Quick and Easy New York Style Bagels
as seen on The Sophisticated Gourmet

Notes: You can use this base recipe and make a number of variations from it. After the boiling step, the bagels may be topped with anything you desire - dried onion, poppyseed, garlic, and salt for the "everything bagel" topping, cinnamon sugar, sesame seeds, swiss cheese and banana peppers, or jalapenos and cheddar. You can also add small, cubed pieces of cheese to the dough during the kneading step to make a more indulgent cheese bagel and then simply top the bagel with the cheese of your choice before baking. The rising times are all approximate and will vary depending on the temperature and humidity of your kitchen. For the final, quick rise after shaping, just make sure that your bagels appear "puffy" before you boil. This will ensure that they are ready for the final steps where they will hopefully bloom and rise even more in the water bath and the oven.

2 teaspoons active dry yeast
1 ½ tablespoons (4 ½ teaspoons) granulated sugar
1 ¼ cups / 300ml warm water (you may need up to 1/4 cup more - I definitely did)
3 ½ cups (500g) bread flour or high gluten flour (bread flour is important for this recipe!)
1 ½ teaspoons salt

Dissolve the sugar and yeast in 1/2 cup of warm water. Without stirring, let the mixture sit for 5 minutes, then gently whisk to dissolve in the water.

In the bowl of a stand mixer, mix the flour and salt together. Add the yeast mixture and, using the dough hook attachment on the mixer, begin to knead together until a very scraggly dough appears. Pour in an additional 1/3 cup of warm water into the dough and continue to knead, adding additional water about a tablespoon at a time until the dough is moist, yet still firm. There should be no dry pockets of flour and the dough should be in a cohesive mass that feels moist but not at all sticky when squeezed with your hand.

Continue to the knead the dough in the mixer for about 10 minutes, until smooth and elastic. Remove from the mixing bowl, and knead it by hand on the countertop a few times. Form into a tight ball.

Lightly coat a large bowl with oil. Add the dough ball to the bowl and gently turn to coat. Cover tightly with plastic wrap and allow it to rise at room temperature until doubled in size, about one hour.

After one hour, gently punch the dough down and let it sit for about 10 minutes. While the dough rests, get a large stockpot of water and bring it to a boil. Reduce the heat once boiling vigorously to a gently boil. Preheat the oven to 425 degrees.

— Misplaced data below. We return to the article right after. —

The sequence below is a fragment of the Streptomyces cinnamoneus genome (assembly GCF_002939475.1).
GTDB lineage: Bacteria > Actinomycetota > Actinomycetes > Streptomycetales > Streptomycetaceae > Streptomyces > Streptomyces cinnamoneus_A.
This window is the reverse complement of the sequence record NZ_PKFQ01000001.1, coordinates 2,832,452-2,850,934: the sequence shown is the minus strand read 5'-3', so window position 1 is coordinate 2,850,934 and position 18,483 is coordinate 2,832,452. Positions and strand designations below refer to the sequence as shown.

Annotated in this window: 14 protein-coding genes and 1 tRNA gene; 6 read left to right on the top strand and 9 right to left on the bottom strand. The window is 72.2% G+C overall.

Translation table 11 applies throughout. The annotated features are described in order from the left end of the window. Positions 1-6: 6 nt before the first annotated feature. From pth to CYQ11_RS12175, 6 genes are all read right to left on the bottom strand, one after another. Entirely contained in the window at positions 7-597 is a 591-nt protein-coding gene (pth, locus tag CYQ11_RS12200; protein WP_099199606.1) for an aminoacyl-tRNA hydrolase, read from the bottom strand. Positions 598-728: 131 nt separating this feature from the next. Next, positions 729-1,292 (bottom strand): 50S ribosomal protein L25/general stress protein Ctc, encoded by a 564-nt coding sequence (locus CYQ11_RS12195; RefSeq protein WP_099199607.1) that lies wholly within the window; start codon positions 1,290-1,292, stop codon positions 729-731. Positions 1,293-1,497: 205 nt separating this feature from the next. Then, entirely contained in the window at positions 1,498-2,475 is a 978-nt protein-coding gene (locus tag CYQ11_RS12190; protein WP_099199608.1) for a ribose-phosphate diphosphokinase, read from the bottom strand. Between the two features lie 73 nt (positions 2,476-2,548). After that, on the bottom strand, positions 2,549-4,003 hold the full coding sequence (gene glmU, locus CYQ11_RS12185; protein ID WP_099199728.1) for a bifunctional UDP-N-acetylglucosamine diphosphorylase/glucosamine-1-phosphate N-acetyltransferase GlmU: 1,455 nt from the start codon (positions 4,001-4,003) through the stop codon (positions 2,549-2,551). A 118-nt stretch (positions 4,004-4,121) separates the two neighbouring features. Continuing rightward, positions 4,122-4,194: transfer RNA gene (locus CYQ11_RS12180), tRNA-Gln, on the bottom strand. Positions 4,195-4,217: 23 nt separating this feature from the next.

Carefully divide the dough into 8 pieces. Shape each piece into a round. Now, take a dough ball, and press it gently against the countertop moving your hand and the ball in a circular motion pulling the dough into itself while reducing the pressure on top of the dough slightly until a perfect dough ball forms. Repeat with 7 other dough rounds.

Coat a finger in flour, and gently press your finger into the center of each dough ball to form a ring. Stretch the ring to about ⅓ the diameter of the bagel and place on a lightly oiled cookie sheet. Repeat the same step with the remaining dough.

After shaping the dough rounds, cover them with a damp kitchen towel and allow them to rest for about 10 minutes, or until they begin to puff in shape. This might take a bit longer - so be patient and give it a little extra time if need be.

Use a slotted spoon or skimmer to lower the bagels into the water - you may do multiple bagels at a time depending on the size of your pot. Let them boil on one side for 1 minute, and them flip them over to boil for another minute. Extend the boiling times to 2 minutes per side if you prefer a chewier bagel. Remove the boiled bagels from the water with a slotted spoon and place them back on the baking sheet. Top with any desired toppings. Repeat with all your bagels.

Once all the bagels have boiled and topped, bake them in the 425 degree oven for 20 minutes, or until golden brown. They should sound hollow when lightly tapped with your finger.

Remove them from the baking sheet and allow to cool on a wire rack or eat them warm.